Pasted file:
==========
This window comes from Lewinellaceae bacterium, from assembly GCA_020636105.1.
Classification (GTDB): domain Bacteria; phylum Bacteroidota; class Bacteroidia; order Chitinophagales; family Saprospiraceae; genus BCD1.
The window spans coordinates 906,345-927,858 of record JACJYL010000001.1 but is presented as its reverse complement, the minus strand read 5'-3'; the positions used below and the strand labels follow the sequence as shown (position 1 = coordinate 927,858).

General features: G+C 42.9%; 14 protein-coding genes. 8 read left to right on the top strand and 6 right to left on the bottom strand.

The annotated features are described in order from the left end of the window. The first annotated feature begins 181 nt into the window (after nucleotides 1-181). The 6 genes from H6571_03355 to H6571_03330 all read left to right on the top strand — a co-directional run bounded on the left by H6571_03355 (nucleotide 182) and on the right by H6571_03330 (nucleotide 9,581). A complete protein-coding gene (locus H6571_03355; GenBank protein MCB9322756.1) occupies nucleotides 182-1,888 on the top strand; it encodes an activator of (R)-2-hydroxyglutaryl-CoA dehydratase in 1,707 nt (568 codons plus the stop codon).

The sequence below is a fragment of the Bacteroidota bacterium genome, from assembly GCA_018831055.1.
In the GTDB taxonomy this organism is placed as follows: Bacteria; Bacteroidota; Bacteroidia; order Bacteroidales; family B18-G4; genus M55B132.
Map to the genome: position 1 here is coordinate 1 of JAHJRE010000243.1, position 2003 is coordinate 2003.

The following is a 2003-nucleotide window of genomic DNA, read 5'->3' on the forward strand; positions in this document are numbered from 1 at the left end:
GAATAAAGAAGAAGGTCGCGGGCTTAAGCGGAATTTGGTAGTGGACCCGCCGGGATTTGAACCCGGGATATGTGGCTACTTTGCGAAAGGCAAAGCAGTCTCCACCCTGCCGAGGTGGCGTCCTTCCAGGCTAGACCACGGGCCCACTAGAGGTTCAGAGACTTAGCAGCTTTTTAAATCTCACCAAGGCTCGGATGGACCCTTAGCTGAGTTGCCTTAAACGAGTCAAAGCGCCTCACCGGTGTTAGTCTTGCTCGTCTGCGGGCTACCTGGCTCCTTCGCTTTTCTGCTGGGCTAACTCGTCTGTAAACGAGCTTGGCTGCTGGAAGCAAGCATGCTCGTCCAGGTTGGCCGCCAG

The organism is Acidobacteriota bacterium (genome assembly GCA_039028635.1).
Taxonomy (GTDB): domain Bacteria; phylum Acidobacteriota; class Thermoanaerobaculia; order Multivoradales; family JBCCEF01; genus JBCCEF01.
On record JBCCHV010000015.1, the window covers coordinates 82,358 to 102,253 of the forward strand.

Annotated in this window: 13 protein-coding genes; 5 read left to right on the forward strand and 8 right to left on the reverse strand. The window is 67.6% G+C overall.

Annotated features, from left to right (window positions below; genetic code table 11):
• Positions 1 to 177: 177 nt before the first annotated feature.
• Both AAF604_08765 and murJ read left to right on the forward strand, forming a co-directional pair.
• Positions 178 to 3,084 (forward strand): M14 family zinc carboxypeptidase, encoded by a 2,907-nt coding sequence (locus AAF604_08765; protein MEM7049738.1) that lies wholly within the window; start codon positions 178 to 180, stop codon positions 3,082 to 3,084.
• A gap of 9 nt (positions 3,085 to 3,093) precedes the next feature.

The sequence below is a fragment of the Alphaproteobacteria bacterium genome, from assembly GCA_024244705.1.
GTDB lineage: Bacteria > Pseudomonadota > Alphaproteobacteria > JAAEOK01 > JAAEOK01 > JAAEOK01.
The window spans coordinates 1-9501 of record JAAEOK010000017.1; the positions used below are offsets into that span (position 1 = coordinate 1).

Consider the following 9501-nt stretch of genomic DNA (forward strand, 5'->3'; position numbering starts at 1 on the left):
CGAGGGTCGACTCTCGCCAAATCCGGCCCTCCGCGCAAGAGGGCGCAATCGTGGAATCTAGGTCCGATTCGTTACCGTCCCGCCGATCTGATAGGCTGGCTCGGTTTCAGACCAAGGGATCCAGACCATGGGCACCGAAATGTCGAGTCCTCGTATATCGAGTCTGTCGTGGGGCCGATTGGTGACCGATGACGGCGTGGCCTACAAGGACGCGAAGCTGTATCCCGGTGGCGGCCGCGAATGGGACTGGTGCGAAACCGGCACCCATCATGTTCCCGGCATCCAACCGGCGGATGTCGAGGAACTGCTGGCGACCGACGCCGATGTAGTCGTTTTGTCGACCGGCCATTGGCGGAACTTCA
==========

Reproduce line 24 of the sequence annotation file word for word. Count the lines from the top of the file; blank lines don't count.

CGAGGGTCGACTCTCGCCAAATCCGGCCCTCCGCGCAAGAGGGCGCAATCGTGGAATCTAGGTCCGATTCGTTACCGTCCCGCCGATCTGATAGGCTGGCTCGGTTTCAGACCAAGGGATCCAGACCATGGGCACCGAAATGTCGAGTCCTCGTATATCGAGTCTGTCGTGGGGCCGATTGGTGACCGATGACGGCGTGGCCTACAAGGACGCGAAGCTGTATCCCGGTGGCGGCCGCGAATGGGACTGGTGCGAAACCGGCACCCATCATGTTCCCGGCATCCAACCGGCGGATGTCGAGGAACTGCTGGCGACCGACGCCGATGTAGTCGTTTTGTCGACCGGCCATTGGCGGAACTTCA